What Is Disability Discrimination in the Workplace?
Over the past few blog posts, we have discussed creating a more inclusive work culture, hiding disabilities, and invisibility disabilities in the workplace. In our fourth post in the series, let’s discuss what disability discrimination looks like, and best practices to make a workplace less discriminatory and more inclusive.
The Canadian Human Rights Act (the Act) prohibits discrimination in employment on a number of grounds, including disability. The Act considers mental or physical disabilities, including drug and alcohol dependence as disabilities.
Discrimination is when an employee fears that they may face negative treatment because of their disability. This is often linked to “ableism,” a belief that devalues people with disabilities and exposes them to stereotyping, stigma, and prejudice.
Discrimination can take many different forms. It could be discriminatory remarks, patterns of discriminatory behaviour, or actions that are specifically targeted towards employees with disabilities. It could include imposing additional burdens, being screened out of hiring processes based on disability alone, or not having access to full benefits. An employee with a disability could be excluded from additional employment opportunities, both intentionally or unintentionally. Discrimination is often subtle and may only understood when placed within a larger pattern of behaviour. It can also happen “indirectly” when carried out by someone other than the employer, such as by a co-worker or external organization.
Under the Act, employers have two main responsibilities toward employees. First, employers must not discriminate on the basis of a disability or a perceived disability and make that expectation consistent throughout the workplace. Second, the Act requires that employers do everything they can to accommodate an employee with a disability, including providing structural, physical, or communication accommodations, among others.
A 2018 study in the Canadian Journal of Public Health showed that 8% of the sample of Canadian public service employees reported workplace harassment and discrimination. The prevalence was higher for workers with disabilities (26%-37%). Disability was also significantly associated with an increased odds of harassment and discrimination. Additionally, according to the 2017 Canadian Survey on Disabilities, half (49.9%) of non-employed visible minorities with disabilities aged 25 to 64 had potential for paid employment in an inclusive labour market. These figures show that discrimination and lack of accessibility – not the disability itself – is likely a major hurdle to full and gainful employment for persons with disabilities.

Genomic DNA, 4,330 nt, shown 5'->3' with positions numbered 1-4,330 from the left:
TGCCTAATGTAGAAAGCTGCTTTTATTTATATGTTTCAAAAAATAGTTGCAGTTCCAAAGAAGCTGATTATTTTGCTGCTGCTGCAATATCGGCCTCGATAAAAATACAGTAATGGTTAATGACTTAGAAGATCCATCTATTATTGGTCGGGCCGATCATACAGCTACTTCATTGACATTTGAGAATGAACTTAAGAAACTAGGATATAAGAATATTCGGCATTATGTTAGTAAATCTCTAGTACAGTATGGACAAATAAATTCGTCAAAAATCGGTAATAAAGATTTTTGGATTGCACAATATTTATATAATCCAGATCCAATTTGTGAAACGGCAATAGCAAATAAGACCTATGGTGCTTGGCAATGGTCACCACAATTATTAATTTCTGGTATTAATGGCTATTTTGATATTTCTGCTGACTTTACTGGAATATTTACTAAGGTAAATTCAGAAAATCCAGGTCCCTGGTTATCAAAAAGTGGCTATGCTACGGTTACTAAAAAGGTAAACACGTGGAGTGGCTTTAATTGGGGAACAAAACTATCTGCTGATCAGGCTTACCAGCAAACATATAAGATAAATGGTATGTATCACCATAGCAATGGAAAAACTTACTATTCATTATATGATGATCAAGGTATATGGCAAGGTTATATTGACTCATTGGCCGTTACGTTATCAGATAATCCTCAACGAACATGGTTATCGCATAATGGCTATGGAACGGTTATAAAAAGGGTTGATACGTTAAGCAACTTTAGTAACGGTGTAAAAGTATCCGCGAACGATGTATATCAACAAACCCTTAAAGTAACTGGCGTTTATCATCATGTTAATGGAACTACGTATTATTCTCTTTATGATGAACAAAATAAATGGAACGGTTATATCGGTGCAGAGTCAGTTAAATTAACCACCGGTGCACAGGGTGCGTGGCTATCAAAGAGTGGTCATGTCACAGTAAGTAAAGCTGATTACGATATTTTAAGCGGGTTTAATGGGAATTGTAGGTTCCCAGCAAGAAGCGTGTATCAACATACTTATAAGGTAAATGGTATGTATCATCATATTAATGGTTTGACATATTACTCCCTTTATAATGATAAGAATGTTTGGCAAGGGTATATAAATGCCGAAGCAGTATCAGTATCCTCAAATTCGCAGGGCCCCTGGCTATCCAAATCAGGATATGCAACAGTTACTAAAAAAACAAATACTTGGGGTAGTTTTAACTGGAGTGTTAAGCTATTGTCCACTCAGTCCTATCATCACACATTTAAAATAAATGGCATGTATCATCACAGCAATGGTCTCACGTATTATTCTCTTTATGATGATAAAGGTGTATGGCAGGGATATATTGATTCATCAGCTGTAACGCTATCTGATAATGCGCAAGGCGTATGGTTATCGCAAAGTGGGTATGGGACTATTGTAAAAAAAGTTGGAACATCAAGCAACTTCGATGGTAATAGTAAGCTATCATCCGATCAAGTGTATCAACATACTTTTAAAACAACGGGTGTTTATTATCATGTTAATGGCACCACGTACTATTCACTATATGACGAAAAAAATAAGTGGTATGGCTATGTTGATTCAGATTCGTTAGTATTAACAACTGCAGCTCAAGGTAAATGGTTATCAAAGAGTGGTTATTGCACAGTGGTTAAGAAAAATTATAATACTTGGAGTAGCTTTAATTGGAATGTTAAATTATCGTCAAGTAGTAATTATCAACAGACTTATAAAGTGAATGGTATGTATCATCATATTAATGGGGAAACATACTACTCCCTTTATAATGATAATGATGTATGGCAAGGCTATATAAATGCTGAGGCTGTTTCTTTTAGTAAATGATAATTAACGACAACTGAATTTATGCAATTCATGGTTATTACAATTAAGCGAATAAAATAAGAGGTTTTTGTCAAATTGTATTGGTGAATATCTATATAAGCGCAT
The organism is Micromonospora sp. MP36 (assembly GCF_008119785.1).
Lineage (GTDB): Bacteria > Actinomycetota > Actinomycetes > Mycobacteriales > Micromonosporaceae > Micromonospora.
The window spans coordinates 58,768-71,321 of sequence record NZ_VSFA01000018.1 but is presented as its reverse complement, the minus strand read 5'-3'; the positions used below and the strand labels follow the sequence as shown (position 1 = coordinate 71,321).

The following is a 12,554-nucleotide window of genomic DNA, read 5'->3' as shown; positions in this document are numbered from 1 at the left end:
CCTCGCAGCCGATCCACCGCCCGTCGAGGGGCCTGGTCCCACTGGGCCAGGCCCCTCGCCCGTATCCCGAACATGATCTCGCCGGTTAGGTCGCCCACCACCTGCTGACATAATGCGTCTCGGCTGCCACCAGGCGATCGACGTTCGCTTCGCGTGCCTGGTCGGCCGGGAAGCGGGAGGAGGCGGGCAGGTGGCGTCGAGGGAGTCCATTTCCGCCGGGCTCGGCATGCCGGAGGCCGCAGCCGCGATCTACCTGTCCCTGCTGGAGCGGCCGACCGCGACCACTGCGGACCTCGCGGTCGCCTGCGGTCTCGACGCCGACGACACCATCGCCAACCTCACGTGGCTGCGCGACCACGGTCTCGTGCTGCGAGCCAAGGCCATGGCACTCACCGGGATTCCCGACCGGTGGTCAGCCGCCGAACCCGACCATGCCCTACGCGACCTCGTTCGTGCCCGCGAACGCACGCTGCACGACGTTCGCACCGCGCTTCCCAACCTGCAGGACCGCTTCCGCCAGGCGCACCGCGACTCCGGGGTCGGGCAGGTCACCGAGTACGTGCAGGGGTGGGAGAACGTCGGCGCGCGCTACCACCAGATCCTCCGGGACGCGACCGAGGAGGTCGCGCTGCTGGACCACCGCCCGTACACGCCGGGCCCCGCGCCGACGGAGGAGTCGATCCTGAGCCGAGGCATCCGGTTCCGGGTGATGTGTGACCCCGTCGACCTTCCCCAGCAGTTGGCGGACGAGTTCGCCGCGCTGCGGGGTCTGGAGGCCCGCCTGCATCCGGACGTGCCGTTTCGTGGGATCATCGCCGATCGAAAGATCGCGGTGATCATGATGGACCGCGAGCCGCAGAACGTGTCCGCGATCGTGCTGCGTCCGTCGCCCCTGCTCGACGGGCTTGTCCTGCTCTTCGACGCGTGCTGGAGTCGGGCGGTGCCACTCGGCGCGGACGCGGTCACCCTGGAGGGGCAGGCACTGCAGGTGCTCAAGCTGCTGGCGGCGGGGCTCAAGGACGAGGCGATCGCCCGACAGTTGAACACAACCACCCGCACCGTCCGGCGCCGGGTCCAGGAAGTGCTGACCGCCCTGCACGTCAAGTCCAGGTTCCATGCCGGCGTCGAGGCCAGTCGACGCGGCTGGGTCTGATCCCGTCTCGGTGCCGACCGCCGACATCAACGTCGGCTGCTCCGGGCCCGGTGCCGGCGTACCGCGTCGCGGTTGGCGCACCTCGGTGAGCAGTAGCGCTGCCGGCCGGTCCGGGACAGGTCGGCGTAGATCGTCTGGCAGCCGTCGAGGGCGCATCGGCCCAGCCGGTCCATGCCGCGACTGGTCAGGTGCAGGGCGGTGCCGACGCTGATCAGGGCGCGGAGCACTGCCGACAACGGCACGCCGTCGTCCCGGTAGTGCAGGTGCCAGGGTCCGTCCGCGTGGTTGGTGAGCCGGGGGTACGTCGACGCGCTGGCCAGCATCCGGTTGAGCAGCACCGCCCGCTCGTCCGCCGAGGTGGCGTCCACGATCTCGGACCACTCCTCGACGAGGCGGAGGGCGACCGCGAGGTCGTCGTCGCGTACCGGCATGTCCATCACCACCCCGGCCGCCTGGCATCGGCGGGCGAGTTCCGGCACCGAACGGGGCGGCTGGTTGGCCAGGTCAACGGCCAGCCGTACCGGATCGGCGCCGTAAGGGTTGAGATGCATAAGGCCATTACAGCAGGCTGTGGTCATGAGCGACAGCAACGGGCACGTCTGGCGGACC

Going beyond federal legislative responsibility, how can employers work to create a less discriminatory workplace?
- Employees can identify their need for appropriate accommodations on a case-by-case basis, and employers can work to meet these needs. These accommodations can be flexible scheduling, technological modifications, or ergonomic desk settings, among other options. These accommodations might be temporary, periodic, or long term.
- Any cases of harassment must be addressed as soon as the employer is aware of it. This includes all cases of stigma or discrimination, which can affect an employee’s ability to do their job and can make recovery or management of a disability much more challenging.
- Employees are only required to provide their employer with enough information to understand the accommodation needed, but do not need to disclose further information about the history of their disability and treatment. Employers should not seek additional information beyond what is required to meet accommodations. All medical information shared must be kept confidential.
- Employers can work to address the “five barriers to disability” in the workplace, including attitudinal barriers; organizational barriers; architectural or physical barriers; information or communication barriers; and technology barriers.
- Employers should actively work to increase their own knowledge on disability and its impacts on employees, as well as providing education opportunities for employees without disabilities. This will allow employers to take a more proactive approach to accommodations, and ensure that positive attitude towards employees with disabilities is consistently modelled throughout the workplace. Studies demonstrate that people who are educated on the impact of disability, are less likely to believe myths or buy into stereotypes about persons with disabilities.
To ensure people with disabilities are fully accommodated in the workplace, the Government of Canada has published a helpful guide for managers and organizations. For more specific guidance, contact Canadian Equality Consulting today if you have further questions about how to make your workplace more responsive to the needs of your diverse employees.